Toronto Murders

Book Cover for Toronto Murders

Toronto Murders

Excerpt from the Prologue, which refers to the murder in Chapter Five, My Brother’s Keeper:

Robert sat quietly on the steps of the wagon shop, “a gun across his knees and a shot pouch over his shoulder.” The sun shone brightly, making the late September day feel warm in the dusty village of Lambton Mills. It was 11.30 a.m. as Alfred Rook walked along Dundas Street and stopped to talk to the young man.

“My name being Rook, I thought to crack a joke with him,” Alfred later stated. “I said to him, ‘Robert, you must not shoot any of those rooks [crows] around here.’”

“I am looking for other game” was the reply.

Fifteen minutes later, when his younger brother, Edward, approached the wagon shop from his home up the street, Robert rose from the steps and walked purposefully towards him.

“I have been waiting for you a good while, you bugger, and now I have got you,” Robert called out. He raised his gun and, as Edward threw his hands up and cried, “Oh, don’t!” Robert pulled the trigger.

Excerpt from Chapter One, Robbing the Hangman:

A public hanging in the early 1800s was an event not to be missed. People would travel from miles away to witness one, often coming to town the night before to vie for the best location from which to watch the killer “suffer the extreme penalty of the law.” They – men, women and children – would bring their lunches with them and make a social outing out of it. This was much the same scene for William Greenwood’s hanging.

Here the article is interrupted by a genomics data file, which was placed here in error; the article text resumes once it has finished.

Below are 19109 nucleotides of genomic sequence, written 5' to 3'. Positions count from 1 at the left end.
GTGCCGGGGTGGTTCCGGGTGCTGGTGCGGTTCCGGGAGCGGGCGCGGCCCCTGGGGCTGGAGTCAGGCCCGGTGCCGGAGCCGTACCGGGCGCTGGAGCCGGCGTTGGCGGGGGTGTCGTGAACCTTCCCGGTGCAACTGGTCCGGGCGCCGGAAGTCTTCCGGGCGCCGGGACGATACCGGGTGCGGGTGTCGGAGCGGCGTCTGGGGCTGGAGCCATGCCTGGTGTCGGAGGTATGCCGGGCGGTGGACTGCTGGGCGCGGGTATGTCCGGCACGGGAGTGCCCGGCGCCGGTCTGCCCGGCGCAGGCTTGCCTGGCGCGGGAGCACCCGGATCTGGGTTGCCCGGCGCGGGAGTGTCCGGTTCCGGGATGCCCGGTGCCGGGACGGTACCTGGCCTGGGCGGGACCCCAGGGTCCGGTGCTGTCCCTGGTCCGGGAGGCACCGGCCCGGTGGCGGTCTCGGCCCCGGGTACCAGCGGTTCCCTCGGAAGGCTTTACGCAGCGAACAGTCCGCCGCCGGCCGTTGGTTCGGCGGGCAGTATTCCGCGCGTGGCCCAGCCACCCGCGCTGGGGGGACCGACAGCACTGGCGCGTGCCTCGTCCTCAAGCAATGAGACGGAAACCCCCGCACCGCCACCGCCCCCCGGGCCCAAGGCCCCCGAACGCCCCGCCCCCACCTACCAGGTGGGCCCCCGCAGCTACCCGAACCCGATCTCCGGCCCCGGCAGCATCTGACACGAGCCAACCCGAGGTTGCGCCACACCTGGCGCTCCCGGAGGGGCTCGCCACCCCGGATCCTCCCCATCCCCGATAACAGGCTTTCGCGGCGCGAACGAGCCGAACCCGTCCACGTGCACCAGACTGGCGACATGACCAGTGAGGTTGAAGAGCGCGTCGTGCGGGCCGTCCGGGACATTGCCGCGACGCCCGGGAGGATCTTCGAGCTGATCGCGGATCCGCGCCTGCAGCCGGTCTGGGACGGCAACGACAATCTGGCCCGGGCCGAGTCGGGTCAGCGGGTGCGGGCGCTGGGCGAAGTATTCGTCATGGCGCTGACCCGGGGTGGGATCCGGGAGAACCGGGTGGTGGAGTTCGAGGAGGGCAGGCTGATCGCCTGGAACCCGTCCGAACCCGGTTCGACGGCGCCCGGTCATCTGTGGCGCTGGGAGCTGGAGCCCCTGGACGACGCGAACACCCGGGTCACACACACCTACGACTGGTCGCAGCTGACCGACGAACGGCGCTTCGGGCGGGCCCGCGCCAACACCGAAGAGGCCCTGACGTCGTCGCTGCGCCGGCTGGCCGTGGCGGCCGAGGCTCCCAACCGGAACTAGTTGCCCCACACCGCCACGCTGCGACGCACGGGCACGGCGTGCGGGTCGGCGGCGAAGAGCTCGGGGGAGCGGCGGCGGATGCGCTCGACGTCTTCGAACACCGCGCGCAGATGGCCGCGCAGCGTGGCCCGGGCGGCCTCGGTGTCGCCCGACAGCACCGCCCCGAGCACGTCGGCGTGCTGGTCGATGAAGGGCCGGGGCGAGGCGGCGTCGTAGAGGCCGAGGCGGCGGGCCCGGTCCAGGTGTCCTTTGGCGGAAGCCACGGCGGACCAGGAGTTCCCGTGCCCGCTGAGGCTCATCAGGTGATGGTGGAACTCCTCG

“There were thousands of strangers in the city who had arrived the previous night,” a Globe and Mail article reported, “and long before daybreak all quiet of the city was abolished by the rattle of farmer’s waggons [sic] coming in from all parts of the surrounding country loaded with men, women and children to witness the execution … They wended their way, with the first streak of dawn, to the Old Fair Green, in order to select good positions from which to see the unfortunate man launched into eternity.”

Their excitement was to turn to disappointment when they saw that the scaffold was no longer there. Rumours began to run through the crowd and some of them had a hint of truth in them. For instance, the Governor of the jail had received a tip that William’s friends were planning to make a rescue attempt. And, in a way, William had escaped.

What has been said about Toronto Murders?

[This] latest volume . . . introduces readers to some memorable Canadian criminals. In Toronto Murders, McNicoll describes six gruesome murders that took place in the city dating back to the 1800s—a time when public hangings were still in fashion and attracted large audiences from far and wide. Men and women were charged with dastardly crimes and punished accordingly . . . [A] short, entertaining read for those interested in history, crime, and the bizarre.

– Canadian Book Review Annual

Toronto Murders can be purchased directly from the publisher, or from Amazon, Chapters or other sites. It can also be found in bookstores and libraries throughout Ontario.